The bonnethead shark is a small hammerhead shark found in the Americas, in both the Atlantic and Pacific Oceans. It has a smooth, shovel-like head and the smallest cephalofoil of all hammerheads. They’re usually about 1 meter long, but can grow up to 1.5 m, with females being larger than males. This is the only species that exhibits sexual dimorphism in their hammerhead. Males have bulge in the middle of the cephalofoil that develops when they become sexually mature.
This species is gregarious and adults assemble in groups of 5 to 15. They feed mostly on crustaceans. They use the electroreception organs on their hammer head to find animals hiding under the sediment. They also eat cephalopods and bony fish on occasion. Young ones also eat seagrass, but it’s unclear if they do it un purpose. Their teeth are sharp on the front to grab soft prey, and broad in the back to crush prey with hard shells.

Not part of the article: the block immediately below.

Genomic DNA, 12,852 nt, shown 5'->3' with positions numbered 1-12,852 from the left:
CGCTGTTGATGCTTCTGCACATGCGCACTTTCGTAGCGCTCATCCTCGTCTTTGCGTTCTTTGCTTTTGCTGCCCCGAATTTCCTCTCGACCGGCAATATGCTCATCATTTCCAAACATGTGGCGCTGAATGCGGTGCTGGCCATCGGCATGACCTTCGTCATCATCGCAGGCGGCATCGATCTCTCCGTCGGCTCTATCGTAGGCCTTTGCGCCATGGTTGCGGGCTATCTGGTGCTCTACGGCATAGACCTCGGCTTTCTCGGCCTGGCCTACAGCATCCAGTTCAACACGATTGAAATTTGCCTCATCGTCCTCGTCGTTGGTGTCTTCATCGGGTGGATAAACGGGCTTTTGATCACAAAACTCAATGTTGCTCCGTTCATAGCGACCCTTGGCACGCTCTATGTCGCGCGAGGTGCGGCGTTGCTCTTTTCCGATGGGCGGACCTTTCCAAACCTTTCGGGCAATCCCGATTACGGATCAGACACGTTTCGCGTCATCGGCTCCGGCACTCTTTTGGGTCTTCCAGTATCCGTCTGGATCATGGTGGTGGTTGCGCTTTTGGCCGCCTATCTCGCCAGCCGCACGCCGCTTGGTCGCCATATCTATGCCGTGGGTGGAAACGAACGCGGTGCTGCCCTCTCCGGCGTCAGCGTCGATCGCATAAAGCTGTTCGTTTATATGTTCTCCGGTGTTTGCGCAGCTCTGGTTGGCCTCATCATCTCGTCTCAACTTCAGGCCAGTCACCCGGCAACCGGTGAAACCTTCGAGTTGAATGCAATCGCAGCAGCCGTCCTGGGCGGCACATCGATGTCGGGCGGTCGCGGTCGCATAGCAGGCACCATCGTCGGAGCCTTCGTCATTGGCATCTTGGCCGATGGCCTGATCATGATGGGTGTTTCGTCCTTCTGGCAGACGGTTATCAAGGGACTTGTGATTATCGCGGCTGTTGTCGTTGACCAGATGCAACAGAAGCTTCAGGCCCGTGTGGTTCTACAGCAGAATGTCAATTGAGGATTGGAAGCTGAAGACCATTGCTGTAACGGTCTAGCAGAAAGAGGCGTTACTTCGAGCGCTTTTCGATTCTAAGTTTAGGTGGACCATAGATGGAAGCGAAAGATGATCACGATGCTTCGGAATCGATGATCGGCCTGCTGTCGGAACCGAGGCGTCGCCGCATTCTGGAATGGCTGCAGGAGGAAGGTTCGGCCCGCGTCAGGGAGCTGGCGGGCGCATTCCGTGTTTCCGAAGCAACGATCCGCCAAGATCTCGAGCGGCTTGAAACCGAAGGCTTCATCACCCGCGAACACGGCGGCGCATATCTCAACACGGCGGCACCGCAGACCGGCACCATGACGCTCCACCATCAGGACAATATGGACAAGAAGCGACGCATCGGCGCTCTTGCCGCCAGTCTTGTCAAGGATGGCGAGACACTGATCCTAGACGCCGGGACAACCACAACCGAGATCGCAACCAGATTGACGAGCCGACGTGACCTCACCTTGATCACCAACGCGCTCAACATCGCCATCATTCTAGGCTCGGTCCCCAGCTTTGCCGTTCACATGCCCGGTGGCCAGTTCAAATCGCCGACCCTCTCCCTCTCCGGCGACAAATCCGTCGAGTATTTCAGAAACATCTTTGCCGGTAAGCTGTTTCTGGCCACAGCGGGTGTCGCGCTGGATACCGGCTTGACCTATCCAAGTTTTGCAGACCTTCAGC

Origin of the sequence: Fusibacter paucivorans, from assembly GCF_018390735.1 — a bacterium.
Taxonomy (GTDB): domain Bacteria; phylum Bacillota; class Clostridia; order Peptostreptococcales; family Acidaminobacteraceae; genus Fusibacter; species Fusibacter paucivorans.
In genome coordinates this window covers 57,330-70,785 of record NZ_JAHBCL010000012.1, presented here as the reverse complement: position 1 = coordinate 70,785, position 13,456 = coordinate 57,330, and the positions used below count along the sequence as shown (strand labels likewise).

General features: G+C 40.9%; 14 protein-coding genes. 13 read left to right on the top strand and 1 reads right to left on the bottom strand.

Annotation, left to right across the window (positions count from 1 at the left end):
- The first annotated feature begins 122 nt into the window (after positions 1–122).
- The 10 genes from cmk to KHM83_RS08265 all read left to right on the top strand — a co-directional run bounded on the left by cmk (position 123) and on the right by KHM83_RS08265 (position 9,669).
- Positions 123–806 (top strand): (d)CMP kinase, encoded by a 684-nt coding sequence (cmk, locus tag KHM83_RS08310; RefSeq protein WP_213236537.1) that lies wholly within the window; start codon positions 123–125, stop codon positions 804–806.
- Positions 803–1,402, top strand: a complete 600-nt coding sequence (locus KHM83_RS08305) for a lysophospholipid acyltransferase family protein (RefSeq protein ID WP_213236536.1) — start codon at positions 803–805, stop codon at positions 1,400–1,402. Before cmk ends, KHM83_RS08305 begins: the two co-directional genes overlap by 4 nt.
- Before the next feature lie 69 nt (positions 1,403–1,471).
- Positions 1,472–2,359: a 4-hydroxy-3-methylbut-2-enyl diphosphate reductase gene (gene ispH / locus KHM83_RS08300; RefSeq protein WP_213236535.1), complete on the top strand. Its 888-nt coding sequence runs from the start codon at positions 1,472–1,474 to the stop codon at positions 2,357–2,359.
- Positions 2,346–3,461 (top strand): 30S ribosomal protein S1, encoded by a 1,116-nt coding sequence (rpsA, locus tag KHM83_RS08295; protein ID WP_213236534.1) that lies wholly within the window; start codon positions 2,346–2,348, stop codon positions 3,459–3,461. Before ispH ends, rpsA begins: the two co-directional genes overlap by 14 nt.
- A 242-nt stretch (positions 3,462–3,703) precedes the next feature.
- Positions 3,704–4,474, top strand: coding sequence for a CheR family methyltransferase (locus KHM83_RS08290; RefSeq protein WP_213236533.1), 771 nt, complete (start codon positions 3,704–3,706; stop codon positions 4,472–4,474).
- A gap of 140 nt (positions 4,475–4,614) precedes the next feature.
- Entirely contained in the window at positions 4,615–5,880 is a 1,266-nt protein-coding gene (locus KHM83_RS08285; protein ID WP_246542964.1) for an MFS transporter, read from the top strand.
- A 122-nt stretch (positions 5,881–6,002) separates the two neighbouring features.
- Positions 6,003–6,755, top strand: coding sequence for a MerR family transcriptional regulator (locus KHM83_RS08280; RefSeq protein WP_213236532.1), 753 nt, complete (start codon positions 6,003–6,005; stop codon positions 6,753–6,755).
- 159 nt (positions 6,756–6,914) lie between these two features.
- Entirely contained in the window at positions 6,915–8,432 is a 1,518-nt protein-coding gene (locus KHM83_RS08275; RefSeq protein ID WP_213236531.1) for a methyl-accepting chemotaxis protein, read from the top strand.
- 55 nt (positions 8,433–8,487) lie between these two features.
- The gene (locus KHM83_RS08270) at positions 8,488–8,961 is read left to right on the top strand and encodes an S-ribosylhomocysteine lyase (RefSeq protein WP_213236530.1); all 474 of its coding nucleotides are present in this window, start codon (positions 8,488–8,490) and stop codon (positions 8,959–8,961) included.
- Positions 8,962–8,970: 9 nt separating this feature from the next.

Bonnetheads are viviparous and give birth to 6 to 9 live young in the early summer or late fall. This species is also capable of asexual reproduction, but it’s unknown how often this happens in the wild. Their gestation is period is about 5 months, one of the shortest among all hammerheads.
The species is still abundant and is considered a species of least concern and as it’s not currently overfished.
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